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Businesses are increasingly embracing Extended Producer Responsibility (EPR) as a strategy to address the challenges posed by the post-consumer stage of a product's life cycle.
December 11, 2023
Businesses are increasingly embracing Extended Producer Responsibility (EPR) as a strategy to address the challenges posed by the post-consumer stage of a product's life cycle. This policy approach, which extends a producer's responsibility beyond production to encompass recycling and disposal, has gained traction worldwide. A recent study from Iowa State University sheds light on the effectiveness of EPR policies in fostering comprehensive recycling programs.
According to the research, regions such as Europe, Canada, and select U.S. states like Maine, Oregon, Colorado, and California, which have adopted EPR policies, tend to boast more effective and robust recycling programs. The study emphasizes the crucial role of EPR in overcoming critical recycling complications, including high collection costs, sorting complexity, inconsistent feedstocks, and contamination concerns impacting safety.
Research, backed by the Institute for the Advancement of Food and Nutritional Sciences highlights challenges hindering the expansion of recycling programs. Studies reveal 8.66 percent of municipal solid waste plastic is currently recycled, with a staggering 75.9% of plastic waste ending up in U.S. landfills in 2018.
EPR laws increase producers' accountability throughout a product's lifecycle by applying fees and taxes based on recyclability and volume generation. Countries with established plastic EPR regulations and landfill bans often exhibit higher recycling rates, indicating the potential impact of regulatory mandates on enhancing recycling.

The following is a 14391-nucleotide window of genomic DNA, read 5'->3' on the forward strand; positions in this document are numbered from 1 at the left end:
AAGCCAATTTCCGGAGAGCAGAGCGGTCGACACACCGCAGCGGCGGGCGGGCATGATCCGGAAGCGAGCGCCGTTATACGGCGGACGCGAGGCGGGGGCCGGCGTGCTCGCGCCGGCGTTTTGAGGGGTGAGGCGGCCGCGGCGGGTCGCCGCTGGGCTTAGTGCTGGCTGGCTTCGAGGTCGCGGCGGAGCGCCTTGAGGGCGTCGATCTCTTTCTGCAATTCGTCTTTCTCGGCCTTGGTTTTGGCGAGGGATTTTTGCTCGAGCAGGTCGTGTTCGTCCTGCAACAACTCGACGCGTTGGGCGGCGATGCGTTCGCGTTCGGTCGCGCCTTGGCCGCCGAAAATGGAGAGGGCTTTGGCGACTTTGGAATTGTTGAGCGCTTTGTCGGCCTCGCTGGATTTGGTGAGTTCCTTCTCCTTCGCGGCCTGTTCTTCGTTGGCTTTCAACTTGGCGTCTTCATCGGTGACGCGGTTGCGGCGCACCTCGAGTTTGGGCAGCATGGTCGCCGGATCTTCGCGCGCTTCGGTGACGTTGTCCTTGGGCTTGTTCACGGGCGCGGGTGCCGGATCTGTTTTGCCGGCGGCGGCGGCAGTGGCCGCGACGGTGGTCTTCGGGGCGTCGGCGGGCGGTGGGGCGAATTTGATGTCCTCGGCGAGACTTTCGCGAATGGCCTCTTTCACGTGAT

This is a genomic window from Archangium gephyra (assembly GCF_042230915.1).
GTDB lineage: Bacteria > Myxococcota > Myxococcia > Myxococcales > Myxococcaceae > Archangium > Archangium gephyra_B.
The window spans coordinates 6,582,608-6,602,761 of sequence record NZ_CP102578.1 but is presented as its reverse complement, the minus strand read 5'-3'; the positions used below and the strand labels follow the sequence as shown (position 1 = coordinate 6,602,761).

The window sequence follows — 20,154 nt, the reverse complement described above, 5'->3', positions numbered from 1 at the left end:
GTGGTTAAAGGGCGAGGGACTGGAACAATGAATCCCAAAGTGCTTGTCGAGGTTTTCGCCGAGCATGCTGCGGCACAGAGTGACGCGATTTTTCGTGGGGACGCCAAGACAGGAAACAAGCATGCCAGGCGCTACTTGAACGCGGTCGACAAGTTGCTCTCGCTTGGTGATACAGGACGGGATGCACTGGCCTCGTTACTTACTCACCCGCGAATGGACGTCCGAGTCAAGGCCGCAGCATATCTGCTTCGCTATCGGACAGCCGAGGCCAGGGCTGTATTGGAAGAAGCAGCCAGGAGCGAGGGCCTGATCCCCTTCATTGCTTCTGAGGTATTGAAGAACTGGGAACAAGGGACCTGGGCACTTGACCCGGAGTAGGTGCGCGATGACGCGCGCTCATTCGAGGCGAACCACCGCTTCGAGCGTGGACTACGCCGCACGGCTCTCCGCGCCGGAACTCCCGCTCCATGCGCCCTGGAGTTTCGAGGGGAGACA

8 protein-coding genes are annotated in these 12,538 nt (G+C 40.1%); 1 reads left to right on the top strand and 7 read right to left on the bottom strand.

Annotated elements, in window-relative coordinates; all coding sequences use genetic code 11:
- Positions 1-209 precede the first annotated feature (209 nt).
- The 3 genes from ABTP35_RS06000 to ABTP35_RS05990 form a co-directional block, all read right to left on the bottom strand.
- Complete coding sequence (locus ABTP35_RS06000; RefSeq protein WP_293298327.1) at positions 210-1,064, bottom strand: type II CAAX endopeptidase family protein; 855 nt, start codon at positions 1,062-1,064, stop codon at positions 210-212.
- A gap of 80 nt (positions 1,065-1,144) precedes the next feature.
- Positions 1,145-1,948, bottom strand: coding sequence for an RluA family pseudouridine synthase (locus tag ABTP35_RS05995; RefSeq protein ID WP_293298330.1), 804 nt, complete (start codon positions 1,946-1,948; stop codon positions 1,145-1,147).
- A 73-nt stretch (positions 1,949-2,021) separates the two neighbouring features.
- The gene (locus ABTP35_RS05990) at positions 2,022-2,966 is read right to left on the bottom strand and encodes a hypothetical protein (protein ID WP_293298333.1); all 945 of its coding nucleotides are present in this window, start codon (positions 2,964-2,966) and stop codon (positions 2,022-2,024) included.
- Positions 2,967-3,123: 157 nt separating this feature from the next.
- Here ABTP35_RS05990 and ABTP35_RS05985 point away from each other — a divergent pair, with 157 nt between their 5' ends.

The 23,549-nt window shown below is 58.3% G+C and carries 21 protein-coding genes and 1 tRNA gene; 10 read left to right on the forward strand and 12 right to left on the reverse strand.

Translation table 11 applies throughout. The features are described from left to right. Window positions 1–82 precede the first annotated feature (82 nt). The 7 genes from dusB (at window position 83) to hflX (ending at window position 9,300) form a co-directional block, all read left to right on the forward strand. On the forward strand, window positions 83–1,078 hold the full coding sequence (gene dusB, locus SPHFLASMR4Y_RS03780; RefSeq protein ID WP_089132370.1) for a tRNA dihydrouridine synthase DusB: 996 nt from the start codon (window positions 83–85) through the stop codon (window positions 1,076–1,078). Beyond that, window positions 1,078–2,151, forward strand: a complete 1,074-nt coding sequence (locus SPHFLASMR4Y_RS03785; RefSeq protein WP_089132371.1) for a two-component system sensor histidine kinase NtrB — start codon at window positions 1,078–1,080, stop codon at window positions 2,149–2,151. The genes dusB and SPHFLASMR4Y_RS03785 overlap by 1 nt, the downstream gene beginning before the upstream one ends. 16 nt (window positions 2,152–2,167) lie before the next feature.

“By adapting current single stream waste collection systems into consumer sorted streams, adopting a national deposit-return scheme, and implementing EPR systems, new innovations can facilitate more sustainable end-of-life scenarios increasing high-quality recycled feedstocks for food contact packaging,” according to authors Khariun Tumu, Dr. Keith Vorst, and Dr. Greg Curtzwiler.
Tumu, the lead author of the study, highlights EPR's potential to elevate the quality and quantity of recycled plastics, particularly in the food contact materials (FCMs) or food packaging realm. Nothing, “It [EPR] creates more fields for post-consumer feedstock applications, particularly in the food contact materials or food packaging realm, ensuring the production of safer, compliant recycled materials as regulatory compliance is necessary for this sector."
"On the other hand, EPR schemes grow consumer involvement in recycling by enhancing consumer-producer interaction through offering incentives or return systems. This educates consumers, encouraging a recycling-driven mindset, crucial for enhancing recycling rates, reducing landfill dependency, and advancing environmental sustainability.”
The researchers conclude that a transformation in domestic waste collection programs and product design is important to maximize recovery, boost recycling rates and enhance overall environmental, human, and animal health.
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